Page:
5.1 (pronounced “five point one”), more precisely surround sound 5.1 , describes multi-channel sound systems in which five main channels and a separate low-frequency effect channel are available.
The development of today's widespread 5.1 system comes from cinema technology.
One of the major development steps was done in 1938-1941 by Disney Studios for the film Fantasia . Disney's engineers tried eight different multi-channel formats, the first of which was very similar to today's five-channel system (three channels in front, two in back).
In the course of this development, Disney engineers invented multi-channel recording, pan potting (moving a signal between channels) and overdubbing (adding additional recordings to a recording). This technique became known as "Fantasound". Since this multi-channel film remained the only one for a long time, practically no cinemas were converted and the technology was forgotten.
Was developed as the technology of magnetic sound recording was not until the 1950s, produced 20th Century Fox in association with Cinemascope (three front channels and a four-channel movies mono - surround channel), while the sound on tape was delivered to the film. A time followed in which stereo prevailed both in performance and in sound carriers, Dolby Stereo was developed (improvement of dynamics).
Only with the movie Star Wars did the development get moving again, the producer Gary Kurtz and Dolby Personal developed an additional bass channel ("Baby Boom" channel) for the 70 mm copies in order to increase the representation of the bass dynamics (today with the 0.1 channel to compare). The surround channel was still in mono . The first “real” dedicated subwoofer was used in the film Close Encounters , two years later the surround array was split into two channels for the film Superman , Apocalypse Now also used this setup.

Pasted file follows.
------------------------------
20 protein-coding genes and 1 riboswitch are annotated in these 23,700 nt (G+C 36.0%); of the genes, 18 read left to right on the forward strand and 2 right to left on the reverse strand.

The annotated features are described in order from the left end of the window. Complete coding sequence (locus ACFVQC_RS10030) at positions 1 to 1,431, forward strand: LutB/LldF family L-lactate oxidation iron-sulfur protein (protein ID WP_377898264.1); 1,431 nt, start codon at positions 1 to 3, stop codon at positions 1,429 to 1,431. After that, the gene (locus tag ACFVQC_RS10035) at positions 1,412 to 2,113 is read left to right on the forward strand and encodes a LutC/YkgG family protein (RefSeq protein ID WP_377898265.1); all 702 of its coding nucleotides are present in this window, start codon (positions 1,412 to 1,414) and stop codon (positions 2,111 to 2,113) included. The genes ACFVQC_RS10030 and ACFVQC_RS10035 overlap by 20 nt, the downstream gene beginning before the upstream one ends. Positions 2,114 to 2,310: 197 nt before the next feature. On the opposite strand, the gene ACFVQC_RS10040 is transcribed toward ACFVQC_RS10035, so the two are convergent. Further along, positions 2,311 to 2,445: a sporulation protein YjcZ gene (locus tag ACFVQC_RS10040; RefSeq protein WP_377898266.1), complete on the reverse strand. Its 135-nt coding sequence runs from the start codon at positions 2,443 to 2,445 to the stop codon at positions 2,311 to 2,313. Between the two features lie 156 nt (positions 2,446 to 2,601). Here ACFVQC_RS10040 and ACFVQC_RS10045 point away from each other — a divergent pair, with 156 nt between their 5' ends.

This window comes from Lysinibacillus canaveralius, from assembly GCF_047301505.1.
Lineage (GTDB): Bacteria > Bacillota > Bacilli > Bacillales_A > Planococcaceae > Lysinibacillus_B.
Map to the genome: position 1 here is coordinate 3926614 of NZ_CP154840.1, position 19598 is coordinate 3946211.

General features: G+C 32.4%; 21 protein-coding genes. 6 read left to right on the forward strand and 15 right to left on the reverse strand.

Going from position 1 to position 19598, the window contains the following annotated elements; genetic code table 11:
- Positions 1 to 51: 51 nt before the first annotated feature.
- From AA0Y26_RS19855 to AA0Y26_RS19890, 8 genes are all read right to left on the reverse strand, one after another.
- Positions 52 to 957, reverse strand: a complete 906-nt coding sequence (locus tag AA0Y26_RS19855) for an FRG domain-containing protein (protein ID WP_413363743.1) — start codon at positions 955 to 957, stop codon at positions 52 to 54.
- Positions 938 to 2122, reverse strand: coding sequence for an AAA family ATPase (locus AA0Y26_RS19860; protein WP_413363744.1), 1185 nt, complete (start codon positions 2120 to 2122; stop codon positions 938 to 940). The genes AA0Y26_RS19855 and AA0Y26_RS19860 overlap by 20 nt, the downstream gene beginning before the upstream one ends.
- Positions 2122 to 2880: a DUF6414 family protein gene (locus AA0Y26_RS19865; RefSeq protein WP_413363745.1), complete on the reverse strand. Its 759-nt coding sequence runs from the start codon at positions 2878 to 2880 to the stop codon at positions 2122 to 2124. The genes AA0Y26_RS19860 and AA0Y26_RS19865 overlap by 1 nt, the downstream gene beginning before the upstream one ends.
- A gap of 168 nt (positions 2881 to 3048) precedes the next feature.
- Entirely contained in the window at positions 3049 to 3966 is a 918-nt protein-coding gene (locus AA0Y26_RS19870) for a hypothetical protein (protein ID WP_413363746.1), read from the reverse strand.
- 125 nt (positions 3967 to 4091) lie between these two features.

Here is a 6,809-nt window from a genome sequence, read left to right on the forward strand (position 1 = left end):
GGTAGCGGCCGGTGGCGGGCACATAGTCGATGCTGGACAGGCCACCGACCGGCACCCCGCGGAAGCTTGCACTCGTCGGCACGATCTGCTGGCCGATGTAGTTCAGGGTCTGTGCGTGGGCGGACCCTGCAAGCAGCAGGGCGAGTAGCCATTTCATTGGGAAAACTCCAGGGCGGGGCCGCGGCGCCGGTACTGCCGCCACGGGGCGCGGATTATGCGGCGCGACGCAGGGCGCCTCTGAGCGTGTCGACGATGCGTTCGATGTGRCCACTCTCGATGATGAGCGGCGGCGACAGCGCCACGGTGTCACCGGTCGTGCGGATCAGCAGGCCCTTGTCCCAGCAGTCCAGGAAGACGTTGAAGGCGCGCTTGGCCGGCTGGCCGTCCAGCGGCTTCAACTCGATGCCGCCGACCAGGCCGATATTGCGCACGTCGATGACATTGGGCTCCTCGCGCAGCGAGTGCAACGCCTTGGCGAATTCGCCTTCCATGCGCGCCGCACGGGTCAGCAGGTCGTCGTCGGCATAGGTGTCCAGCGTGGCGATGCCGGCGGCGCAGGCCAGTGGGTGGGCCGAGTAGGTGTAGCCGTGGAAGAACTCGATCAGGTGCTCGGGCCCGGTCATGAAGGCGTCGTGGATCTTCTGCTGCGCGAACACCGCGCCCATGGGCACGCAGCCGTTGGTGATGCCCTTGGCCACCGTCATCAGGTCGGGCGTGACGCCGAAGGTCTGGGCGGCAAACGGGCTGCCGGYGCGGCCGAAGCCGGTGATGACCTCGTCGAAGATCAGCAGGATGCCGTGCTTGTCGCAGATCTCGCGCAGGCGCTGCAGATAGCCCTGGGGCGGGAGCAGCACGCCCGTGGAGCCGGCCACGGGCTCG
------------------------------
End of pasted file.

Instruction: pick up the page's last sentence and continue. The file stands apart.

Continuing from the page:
From this point onwards, a setup comparable to today's 5.1 system was used for some 70 mm films.
In 1987 a subcommittee of the "Society of Motion Picture and Television Engineers" met and defined the 5.1 system as the minimum number of channels for a sufficient sound experience in connection with the digitization of the sound, which practically became the current 70 mm practice approved.
Components of the 5.1 system are:
- Main speaker left, center and right (LCR)
- Surround speakers left and right rear (LsRs)
- Woofer (LFE, "Low Frequency Effects" or "Low Frequency Enhancement")
The format was originally only used in the cinema, in the early 1990s 5.1 was standardized for digital television, since the introduction of DVD as a video storage medium it has also been used in the home, albeit with slightly different requirements (see below).
With 5.1, all six channels are stored and played back discretely - that is, not matrixed as with Dolby Surround .
The five channels for front, center and surround can store and reproduce all audible frequencies (20–20,000 Hz).
The LFE channel only reproduces low frequencies between 20 and 120 Hz. “.1” means an LFE channel that only reproduces frequencies with 1/200 of the general sampling rate (“.1” should actually be called .005, but has been simplified to “.1”). “.1” does not mean that there is only one LFE channel, so there is no 5.2.
A distinction must be made between 5.1 systems for cinema and home applications.
Use in the cinema